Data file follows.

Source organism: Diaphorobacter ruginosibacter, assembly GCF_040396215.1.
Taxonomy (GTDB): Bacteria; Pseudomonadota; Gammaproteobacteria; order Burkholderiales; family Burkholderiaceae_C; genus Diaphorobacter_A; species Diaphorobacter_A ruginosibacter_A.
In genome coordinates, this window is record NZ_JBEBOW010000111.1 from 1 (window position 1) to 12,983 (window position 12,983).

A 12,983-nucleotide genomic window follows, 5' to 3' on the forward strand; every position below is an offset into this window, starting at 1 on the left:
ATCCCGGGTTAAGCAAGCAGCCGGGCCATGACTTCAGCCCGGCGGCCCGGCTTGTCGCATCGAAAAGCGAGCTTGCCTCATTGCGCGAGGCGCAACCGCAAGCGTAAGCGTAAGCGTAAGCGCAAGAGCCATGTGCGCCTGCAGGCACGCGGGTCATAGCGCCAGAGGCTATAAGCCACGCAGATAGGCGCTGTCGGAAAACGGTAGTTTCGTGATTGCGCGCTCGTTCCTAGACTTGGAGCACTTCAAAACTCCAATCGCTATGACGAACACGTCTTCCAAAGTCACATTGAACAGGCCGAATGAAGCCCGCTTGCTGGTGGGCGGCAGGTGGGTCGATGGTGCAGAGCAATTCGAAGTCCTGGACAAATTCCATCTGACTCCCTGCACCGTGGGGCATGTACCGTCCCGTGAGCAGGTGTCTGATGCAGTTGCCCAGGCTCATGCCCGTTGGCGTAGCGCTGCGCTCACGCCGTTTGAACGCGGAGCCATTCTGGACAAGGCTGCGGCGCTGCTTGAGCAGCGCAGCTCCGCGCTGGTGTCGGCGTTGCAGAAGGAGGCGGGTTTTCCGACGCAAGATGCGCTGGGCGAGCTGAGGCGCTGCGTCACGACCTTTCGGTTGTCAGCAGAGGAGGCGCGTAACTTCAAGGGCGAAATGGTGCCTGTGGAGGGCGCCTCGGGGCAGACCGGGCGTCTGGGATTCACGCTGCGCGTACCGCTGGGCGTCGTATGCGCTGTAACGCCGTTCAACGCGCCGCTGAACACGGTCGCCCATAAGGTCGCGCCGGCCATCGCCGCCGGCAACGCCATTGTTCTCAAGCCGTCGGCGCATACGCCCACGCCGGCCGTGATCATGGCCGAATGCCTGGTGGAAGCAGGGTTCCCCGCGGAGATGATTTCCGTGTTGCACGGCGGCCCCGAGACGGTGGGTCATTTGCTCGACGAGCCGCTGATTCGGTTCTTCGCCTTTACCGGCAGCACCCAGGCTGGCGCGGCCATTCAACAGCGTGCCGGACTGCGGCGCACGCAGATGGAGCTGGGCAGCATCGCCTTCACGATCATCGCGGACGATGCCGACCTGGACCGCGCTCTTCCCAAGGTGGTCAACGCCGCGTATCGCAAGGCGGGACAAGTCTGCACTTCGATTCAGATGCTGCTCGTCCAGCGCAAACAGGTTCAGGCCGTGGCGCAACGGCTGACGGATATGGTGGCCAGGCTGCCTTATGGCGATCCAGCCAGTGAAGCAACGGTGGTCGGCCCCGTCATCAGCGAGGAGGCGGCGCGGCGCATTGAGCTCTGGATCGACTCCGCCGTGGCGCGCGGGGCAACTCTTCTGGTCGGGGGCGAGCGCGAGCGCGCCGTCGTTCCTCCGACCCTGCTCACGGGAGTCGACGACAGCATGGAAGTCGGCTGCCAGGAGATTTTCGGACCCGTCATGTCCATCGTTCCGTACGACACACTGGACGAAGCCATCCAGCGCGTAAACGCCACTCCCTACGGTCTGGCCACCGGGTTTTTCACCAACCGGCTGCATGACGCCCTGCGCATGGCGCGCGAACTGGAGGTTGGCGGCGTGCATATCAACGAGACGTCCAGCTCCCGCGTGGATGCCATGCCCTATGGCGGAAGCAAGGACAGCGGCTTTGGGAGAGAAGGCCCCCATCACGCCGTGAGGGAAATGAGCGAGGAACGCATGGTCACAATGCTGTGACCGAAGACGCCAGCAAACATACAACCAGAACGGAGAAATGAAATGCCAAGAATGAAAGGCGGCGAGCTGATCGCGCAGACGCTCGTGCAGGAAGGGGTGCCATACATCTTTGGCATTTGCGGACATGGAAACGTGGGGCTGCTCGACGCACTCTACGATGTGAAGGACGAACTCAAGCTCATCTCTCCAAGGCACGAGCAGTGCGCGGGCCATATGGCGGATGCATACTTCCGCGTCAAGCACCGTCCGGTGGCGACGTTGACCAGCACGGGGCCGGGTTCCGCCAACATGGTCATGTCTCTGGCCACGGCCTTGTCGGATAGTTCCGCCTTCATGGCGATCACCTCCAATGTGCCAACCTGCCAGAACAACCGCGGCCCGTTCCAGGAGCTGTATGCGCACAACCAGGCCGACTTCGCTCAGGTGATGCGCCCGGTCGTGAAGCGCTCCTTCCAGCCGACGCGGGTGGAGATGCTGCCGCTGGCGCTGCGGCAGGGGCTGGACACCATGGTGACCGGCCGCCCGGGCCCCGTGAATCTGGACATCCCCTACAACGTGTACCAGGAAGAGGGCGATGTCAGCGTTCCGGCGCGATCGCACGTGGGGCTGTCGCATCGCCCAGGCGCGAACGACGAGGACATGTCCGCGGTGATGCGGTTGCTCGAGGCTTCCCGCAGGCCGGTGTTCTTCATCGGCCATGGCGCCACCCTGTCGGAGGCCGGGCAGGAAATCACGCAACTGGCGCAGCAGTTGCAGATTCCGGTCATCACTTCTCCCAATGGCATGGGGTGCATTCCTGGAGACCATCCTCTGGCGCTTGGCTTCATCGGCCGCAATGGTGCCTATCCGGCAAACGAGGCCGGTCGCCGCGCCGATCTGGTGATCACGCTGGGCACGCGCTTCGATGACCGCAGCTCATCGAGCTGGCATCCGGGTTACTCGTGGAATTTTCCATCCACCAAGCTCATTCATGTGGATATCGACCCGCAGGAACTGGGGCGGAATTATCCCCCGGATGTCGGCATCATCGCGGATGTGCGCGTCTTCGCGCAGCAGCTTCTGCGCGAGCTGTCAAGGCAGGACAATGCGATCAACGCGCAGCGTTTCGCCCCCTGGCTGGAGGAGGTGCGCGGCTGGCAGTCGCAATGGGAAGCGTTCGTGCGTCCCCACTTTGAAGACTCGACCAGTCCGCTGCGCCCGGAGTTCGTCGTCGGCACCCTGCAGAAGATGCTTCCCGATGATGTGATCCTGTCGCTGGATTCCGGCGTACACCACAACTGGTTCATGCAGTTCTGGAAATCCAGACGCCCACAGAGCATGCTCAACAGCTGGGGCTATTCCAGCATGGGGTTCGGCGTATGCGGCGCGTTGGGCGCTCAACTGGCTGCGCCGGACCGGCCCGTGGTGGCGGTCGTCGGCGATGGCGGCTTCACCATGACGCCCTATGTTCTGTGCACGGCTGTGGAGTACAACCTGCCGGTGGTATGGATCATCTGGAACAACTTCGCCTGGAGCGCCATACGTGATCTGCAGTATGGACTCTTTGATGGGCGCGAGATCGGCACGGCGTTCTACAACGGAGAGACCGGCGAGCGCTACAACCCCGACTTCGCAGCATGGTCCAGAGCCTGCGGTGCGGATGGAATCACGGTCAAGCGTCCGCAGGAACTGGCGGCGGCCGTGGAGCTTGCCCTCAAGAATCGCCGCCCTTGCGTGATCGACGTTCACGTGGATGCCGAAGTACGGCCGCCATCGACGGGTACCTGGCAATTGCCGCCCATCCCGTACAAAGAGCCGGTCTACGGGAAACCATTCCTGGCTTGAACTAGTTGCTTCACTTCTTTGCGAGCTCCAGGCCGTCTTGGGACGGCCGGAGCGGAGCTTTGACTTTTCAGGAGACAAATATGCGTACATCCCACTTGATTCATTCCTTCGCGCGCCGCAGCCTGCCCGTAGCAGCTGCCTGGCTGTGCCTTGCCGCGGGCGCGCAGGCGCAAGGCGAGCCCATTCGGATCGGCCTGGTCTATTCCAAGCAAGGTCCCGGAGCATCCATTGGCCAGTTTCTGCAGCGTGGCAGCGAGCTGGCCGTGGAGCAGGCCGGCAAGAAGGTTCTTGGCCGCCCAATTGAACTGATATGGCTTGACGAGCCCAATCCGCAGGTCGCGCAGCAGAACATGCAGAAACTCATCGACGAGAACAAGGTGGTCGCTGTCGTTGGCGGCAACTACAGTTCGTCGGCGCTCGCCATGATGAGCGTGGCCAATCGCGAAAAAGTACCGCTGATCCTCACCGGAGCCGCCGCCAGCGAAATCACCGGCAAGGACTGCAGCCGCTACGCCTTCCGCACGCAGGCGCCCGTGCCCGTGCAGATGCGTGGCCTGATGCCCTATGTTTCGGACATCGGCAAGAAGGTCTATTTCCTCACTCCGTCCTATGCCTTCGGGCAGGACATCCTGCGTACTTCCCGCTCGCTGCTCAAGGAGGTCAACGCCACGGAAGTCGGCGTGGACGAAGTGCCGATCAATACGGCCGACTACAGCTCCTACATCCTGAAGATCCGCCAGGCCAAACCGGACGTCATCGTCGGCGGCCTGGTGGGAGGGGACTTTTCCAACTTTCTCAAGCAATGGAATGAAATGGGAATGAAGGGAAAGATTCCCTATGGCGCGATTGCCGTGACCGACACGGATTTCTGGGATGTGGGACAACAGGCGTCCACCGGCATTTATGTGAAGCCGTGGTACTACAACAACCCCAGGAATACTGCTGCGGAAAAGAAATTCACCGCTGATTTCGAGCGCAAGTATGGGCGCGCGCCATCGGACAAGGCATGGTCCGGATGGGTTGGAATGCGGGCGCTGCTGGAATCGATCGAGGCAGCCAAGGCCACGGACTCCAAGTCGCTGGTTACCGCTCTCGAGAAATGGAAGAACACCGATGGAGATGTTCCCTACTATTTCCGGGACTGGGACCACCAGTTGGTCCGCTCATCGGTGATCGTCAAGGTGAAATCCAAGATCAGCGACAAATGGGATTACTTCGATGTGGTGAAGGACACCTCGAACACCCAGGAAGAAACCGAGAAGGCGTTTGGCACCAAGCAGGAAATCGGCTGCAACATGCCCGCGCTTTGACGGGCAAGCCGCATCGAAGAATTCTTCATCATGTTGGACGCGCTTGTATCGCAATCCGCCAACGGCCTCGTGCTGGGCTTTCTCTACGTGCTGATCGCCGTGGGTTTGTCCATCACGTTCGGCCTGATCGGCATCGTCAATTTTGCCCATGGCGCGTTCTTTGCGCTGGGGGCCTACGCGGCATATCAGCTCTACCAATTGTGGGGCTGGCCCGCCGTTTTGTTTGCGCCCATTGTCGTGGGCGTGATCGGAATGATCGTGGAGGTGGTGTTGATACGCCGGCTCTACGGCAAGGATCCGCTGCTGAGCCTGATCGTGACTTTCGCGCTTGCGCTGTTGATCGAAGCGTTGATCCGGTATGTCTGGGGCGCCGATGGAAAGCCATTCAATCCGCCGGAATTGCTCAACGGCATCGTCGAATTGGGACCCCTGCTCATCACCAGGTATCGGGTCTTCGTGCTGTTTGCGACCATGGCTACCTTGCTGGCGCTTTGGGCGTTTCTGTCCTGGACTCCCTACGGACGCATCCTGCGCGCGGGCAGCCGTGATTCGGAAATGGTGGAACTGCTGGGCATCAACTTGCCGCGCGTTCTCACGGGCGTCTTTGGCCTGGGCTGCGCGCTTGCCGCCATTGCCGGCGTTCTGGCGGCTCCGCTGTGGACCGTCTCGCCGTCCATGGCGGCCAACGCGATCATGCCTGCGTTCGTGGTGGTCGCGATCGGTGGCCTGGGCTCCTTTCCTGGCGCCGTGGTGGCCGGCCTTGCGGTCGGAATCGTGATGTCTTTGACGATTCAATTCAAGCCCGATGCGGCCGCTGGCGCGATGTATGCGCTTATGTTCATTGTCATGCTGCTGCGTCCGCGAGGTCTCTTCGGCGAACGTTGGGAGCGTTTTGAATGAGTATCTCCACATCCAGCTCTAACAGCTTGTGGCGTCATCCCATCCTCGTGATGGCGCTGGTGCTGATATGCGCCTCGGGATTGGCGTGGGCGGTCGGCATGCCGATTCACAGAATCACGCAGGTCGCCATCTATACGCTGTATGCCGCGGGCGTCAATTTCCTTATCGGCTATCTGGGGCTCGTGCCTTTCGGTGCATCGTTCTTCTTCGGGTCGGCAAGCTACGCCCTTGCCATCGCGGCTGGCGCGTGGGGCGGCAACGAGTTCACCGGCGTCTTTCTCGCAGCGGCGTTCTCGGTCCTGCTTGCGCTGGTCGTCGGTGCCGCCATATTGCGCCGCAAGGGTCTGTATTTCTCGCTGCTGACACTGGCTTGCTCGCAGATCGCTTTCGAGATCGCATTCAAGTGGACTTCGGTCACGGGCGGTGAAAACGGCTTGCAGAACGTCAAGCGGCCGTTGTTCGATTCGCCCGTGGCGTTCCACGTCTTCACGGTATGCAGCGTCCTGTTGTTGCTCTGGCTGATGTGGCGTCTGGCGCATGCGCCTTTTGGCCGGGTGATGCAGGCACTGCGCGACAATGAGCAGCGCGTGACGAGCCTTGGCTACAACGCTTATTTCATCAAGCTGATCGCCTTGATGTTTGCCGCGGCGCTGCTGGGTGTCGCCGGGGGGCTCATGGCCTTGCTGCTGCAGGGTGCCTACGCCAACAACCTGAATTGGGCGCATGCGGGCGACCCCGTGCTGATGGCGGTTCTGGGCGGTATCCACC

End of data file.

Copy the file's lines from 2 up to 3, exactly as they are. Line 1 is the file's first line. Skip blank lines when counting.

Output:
Taxonomy (GTDB): Bacteria; Pseudomonadota; Gammaproteobacteria; order Burkholderiales; family Burkholderiaceae_C; genus Diaphorobacter_A; species Diaphorobacter_A ruginosibacter_A.
In genome coordinates, this window is record NZ_JBEBOW010000111.1 from 1 (window position 1) to 12,983 (window position 12,983).